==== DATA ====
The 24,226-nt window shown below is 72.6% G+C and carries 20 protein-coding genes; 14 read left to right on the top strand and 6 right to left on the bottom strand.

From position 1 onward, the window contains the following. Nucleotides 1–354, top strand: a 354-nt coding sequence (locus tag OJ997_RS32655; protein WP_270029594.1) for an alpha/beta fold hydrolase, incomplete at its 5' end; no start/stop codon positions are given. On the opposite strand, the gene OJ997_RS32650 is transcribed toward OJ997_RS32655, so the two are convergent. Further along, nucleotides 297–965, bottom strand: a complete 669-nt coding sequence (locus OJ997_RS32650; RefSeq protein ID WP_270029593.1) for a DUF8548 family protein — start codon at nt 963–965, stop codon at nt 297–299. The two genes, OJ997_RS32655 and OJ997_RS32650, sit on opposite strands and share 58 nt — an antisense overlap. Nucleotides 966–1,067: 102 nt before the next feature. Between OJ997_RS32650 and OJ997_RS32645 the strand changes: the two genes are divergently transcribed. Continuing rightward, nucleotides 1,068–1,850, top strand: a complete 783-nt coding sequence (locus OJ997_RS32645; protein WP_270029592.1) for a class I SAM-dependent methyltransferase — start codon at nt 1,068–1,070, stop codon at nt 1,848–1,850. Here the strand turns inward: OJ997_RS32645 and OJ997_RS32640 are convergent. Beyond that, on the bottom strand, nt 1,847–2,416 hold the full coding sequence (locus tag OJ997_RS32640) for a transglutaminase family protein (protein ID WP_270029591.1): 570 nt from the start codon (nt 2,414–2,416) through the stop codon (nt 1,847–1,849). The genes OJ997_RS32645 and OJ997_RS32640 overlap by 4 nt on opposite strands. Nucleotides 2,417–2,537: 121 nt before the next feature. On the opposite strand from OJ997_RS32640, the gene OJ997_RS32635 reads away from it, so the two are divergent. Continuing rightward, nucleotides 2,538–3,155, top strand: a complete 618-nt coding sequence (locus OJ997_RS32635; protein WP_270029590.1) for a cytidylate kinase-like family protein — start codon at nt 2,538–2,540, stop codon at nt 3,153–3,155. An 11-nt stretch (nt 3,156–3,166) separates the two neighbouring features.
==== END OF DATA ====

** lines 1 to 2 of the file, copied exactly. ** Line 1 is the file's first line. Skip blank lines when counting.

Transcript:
The 24,226-nt window shown below is 72.6% G+C and carries 20 protein-coding genes; 14 read left to right on the top strand and 6 right to left on the bottom strand.

From position 1 onward, the window contains the following. Nucleotides 1–354, top strand: a 354-nt coding sequence (locus tag OJ997_RS32655; protein WP_270029594.1) for an alpha/beta fold hydrolase, incomplete at its 5' end; no start/stop codon positions are given. On the opposite strand, the gene OJ997_RS32650 is transcribed toward OJ997_RS32655, so the two are convergent. Further along, nucleotides 297–965, bottom strand: a complete 669-nt coding sequence (locus OJ997_RS32650; RefSeq protein ID WP_270029593.1) for a DUF8548 family protein — start codon at nt 963–965, stop codon at nt 297–299. The two genes, OJ997_RS32655 and OJ997_RS32650, sit on opposite strands and share 58 nt — an antisense overlap. Nucleotides 966–1,067: 102 nt before the next feature. Between OJ997_RS32650 and OJ997_RS32645 the strand changes: the two genes are divergently transcribed. Continuing rightward, nucleotides 1,068–1,850, top strand: a complete 783-nt coding sequence (locus OJ997_RS32645; protein WP_270029592.1) for a class I SAM-dependent methyltransferase — start codon at nt 1,068–1,070, stop codon at nt 1,848–1,850. Here the strand turns inward: OJ997_RS32645 and OJ997_RS32640 are convergent. Beyond that, on the bottom strand, nt 1,847–2,416 hold the full coding sequence (locus tag OJ997_RS32640) for a transglutaminase family protein (protein ID WP_270029591.1): 570 nt from the start codon (nt 2,414–2,416) through the stop codon (nt 1,847–1,849). The genes OJ997_RS32645 and OJ997_RS32640 overlap by 4 nt on opposite strands. Nucleotides 2,417–2,537: 121 nt before the next feature. On the opposite strand from OJ997_RS32640, the gene OJ997_RS32635 reads away from it, so the two are divergent. Continuing rightward, nucleotides 2,538–3,155, top strand: a complete 618-nt coding sequence (locus OJ997_RS32635; protein WP_270029590.1) for a cytidylate kinase-like family protein — start codon at nt 2,538–2,540, stop codon at nt 3,153–3,155. An 11-nt stretch (nt 3,156–3,166) separates the two neighbouring features.